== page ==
been frustrated by various causes. One of these has been the ignorance which has until lately prevailed in regard to the number and true character of the existing linguistic stocks. It is not very long since most philologists seemed unable to extend their views beyond the Aryan, Semitic, and Chinese families of speech. All other idioms were looked upon as little better than formless gabbles, unworthy of serious study. Duponceau, the father of American philology, was the first to bring to the notice of scholars the important fact that among the languages of America there are some which in happiness of construction and in power of expression deserve to rank as high as the Indo-European tongues, and far higher than the Chinese or even the best of the Semitic languages. His assertions, though confirmed by abundant evidence, were long in overcoming the earlier prejudices. But they are now accepted by the highest authorities. More than fifty years after the date of Duponceau's first treatise, Professor Max Müller expressed his surprise that "this most tempting and promising field of philological research has been allowed to lie almost fallow in America—as if these languages could not tell us quite as much of the growth of the human mind as Chinese or Hebrew or Sanscrit." And to emphasize his meaning he adds: "To my mind the structure of such a language as the Mohawk is quite sufficient evidence that those who worked out such a work of art were powerful reasoners and accurate classifiers." Not less decided is the opinion expressed by Professor Whitney, in his "Life and Growth of Language," concerning the Algonkin speech. "There are," he writes, "infinite possibilities of expressiveness in such a structure; and it would only need that some native-American Greek race should arise, to fill it full of thought and fancy, and to put it to the uses of a noble literature, and it would be rightly admired as rich and flexible, perhaps, beyond anything else that the world knew." Nor is it only in America that languages of this superior quality are found. Dr. R. N. Cust, in his work on the "Modern Languages of Africa," has given us the opinions expressed by the able French and English and American missionaries and grammarians who have written on the remarkable Mpongwe language, spoken on the western coast of that continent, near the equator. They speak, with one accord, of its "beauty and capability," its "elaborate structure and musical tone," its "regularity, exactness, and precision," its "order and philosophical arrangement," and especially its "wonderful capacity for conveying new ideas," making it needless for the missionaries to borrow foreign words in their biblical translations.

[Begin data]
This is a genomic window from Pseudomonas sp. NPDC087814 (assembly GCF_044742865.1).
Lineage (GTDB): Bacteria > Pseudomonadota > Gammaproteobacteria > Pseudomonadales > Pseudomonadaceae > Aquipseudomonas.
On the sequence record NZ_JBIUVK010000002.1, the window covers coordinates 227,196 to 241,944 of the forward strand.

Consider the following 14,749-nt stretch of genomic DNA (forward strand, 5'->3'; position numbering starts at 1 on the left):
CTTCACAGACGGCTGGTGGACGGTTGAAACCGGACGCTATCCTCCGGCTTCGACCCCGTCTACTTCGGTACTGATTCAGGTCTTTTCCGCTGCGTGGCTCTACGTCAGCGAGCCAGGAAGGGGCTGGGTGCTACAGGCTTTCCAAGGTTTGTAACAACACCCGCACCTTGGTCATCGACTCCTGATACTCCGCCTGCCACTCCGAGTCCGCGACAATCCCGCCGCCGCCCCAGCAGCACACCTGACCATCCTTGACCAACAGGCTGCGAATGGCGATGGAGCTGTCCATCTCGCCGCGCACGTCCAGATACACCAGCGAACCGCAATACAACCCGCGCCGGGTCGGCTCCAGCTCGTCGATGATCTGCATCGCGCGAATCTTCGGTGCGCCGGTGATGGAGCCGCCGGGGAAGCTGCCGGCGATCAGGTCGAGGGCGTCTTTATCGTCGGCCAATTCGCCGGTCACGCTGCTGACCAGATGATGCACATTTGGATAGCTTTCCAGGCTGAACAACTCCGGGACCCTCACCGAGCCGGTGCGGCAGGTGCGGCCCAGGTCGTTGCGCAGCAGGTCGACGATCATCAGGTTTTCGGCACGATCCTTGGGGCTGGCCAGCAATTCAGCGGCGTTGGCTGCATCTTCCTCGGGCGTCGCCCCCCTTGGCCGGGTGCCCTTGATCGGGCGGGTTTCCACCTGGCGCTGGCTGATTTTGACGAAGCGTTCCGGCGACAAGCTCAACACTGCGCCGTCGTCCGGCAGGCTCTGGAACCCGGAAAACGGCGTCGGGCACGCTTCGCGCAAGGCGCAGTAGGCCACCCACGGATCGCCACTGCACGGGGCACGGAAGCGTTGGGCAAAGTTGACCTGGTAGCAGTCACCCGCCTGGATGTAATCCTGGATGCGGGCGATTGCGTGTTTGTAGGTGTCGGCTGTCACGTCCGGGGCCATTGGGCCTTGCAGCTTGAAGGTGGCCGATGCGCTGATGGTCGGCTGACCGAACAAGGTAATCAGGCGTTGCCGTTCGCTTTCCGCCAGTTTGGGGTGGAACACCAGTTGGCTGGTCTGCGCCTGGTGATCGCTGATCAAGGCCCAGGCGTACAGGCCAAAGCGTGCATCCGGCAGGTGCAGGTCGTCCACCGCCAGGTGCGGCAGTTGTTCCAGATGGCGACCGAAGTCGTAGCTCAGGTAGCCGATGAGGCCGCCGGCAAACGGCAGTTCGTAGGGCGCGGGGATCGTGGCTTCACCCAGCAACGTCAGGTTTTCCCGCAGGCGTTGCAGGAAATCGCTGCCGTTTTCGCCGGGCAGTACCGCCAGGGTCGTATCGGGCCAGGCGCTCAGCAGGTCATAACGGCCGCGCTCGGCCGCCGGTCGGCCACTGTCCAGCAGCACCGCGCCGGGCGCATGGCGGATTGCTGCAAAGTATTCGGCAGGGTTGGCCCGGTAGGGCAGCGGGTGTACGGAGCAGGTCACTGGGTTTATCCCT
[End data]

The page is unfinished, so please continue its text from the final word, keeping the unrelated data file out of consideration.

It is true that the objectors, though partially silenced by such authorities, are not altogether convinced. There is still an objection occasionally urged, founded not on fact but on an error in reasoning.